So if it looks like a duck, quacks like a duck, it is a duck. Right? Well, if that were true, I wouldn't be writing this article! Today we'll be looking at the Bernina 740 Favorit--not to be confused with the more common Bernina 730 Record or the super rare 718s or 719s.Read More
Just like in garment construction, fit is key. Presser feet are no different.
Usually when people talk about presser feet, they're talking about the whole slew of feet types that accomplish different specialty functions like zipper feet, or buttonhole feet. However, regardless of function, each presser foot attaches to your machine at the shank via a thumbscrew or a separate mounting mechanism. Over the years, shank shape and height have evolved depending on the manufacturer. More importantly, each machine only works with presser feet made for its specific shank type.Read More
It seems like forever since I reviewed the Bernina 730 Record. Today we'll be looking at the next incarnation in the Bernina x30 series, the ever-popular, 830. This workhorse holds an 11 year 'record' for being Bernina's top of the line offering between 1971 to 1982. Now that's a long time! This, is undoubtably one of the most sought after vintage Berninas on the aftermarket today. Let's find out why.Read More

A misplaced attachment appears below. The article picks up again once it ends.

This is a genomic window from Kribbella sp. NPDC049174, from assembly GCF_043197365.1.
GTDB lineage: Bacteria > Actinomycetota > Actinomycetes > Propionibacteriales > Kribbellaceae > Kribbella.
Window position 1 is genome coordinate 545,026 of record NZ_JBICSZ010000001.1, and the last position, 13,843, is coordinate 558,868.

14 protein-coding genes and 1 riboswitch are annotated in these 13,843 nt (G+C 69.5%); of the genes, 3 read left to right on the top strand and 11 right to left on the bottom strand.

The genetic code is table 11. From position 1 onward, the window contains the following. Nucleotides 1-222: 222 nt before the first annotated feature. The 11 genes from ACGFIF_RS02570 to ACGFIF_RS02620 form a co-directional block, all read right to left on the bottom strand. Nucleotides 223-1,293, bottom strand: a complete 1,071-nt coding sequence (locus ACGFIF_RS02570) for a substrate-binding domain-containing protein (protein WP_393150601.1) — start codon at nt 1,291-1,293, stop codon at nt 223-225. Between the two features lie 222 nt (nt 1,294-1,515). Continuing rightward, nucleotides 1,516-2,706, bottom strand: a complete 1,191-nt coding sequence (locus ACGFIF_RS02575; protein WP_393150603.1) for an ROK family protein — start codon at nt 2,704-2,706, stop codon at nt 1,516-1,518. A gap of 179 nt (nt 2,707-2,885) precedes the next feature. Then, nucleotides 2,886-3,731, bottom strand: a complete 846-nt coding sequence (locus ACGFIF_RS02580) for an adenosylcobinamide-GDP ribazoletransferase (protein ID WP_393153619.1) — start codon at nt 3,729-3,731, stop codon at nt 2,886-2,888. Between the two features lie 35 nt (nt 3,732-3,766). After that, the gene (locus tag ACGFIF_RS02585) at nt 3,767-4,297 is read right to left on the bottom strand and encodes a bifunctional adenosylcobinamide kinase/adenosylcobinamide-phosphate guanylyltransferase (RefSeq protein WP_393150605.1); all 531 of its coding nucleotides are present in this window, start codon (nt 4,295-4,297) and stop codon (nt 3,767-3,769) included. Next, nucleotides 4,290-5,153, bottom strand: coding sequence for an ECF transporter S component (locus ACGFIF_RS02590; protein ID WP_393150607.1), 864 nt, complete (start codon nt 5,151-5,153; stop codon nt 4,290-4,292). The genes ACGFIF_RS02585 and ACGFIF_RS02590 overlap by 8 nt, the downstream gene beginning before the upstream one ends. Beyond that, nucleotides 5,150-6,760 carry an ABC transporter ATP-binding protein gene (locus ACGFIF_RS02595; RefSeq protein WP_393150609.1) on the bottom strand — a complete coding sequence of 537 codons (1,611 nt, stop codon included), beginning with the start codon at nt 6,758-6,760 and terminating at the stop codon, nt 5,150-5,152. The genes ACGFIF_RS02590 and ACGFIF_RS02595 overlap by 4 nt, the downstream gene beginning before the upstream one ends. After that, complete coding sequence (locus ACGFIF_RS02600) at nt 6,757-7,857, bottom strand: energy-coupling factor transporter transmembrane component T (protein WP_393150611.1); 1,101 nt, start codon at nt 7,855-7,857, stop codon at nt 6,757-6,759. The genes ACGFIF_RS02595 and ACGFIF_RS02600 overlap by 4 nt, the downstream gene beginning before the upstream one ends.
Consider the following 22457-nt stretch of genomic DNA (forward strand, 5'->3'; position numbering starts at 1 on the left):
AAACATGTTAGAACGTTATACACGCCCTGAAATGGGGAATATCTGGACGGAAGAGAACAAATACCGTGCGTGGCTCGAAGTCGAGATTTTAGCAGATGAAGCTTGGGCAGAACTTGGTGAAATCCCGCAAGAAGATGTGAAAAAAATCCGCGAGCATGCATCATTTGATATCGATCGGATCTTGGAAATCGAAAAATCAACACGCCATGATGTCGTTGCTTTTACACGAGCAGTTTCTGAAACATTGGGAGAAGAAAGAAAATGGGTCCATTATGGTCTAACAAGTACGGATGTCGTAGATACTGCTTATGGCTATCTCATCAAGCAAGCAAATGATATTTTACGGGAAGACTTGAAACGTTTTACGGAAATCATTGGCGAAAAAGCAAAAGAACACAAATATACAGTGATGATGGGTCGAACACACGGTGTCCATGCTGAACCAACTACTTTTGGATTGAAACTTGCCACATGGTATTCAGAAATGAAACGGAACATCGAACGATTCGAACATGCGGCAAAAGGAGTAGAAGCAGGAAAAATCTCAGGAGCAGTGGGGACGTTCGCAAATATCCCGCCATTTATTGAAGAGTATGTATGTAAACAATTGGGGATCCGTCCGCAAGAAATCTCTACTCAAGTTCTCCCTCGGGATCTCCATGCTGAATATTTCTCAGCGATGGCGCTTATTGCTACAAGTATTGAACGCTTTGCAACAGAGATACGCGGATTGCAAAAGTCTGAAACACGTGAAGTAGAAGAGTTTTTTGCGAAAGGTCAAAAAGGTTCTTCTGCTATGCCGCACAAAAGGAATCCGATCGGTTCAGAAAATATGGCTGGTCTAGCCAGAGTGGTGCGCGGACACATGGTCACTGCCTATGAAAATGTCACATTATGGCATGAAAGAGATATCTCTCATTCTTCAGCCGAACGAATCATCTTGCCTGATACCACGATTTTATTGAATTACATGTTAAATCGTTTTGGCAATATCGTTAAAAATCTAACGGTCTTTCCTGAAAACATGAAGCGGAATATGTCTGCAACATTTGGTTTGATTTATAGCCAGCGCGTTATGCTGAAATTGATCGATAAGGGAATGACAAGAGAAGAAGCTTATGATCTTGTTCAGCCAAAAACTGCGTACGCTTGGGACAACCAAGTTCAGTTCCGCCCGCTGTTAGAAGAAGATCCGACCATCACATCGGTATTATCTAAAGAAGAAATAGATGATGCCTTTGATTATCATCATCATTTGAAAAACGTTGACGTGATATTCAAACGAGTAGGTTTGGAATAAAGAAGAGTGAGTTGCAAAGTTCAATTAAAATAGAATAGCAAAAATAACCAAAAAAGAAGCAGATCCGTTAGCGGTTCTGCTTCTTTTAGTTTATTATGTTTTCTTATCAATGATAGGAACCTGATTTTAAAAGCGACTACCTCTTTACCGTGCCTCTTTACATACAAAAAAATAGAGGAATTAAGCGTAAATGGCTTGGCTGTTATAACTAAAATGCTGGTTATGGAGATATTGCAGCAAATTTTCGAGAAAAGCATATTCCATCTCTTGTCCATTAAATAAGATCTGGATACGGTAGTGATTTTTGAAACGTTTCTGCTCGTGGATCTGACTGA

The two most common hook types are rotary hooks and oscillating hooks. Rotary hooks spin around 360 degrees while oscillating hooks rotate about 200 degrees before doubling back on itself and never complete a full rotation. For the vast majority of people, there is no practical difference. As a rule of thumb, rotary hooks are capable of achieving much higher top speeds because there is minimal resistance on the hook when spinning all the way around. Oscillating hooks on the other hand, need to reverse momentum with each oscillation, thereby introducing a ton more resistance and vibrationRead More
Prior to going vintage, I've spent more money than I'm willing to admit on many different modern machines. I've tried everything ranging from bare bones Singers, budget Brothers, mechanical Berninas, and computerized Janomes.
I remember feeling completely overwhelmed with machine choices when I first started getting into sewing. Like with most other purchases, I waded through myriad of reviews online. What I found was that even after countless hours of research, I'd constantly get sucked into feature creep--drawn by the allure of more stitch patterns and more automatic features. And while all of this sounds terrific in theory, I found out (the hard way) that I didn't need or even want these features in practice. In fact, sometimes, just having those extras can make basic functionality on your machine less practical to use!Read More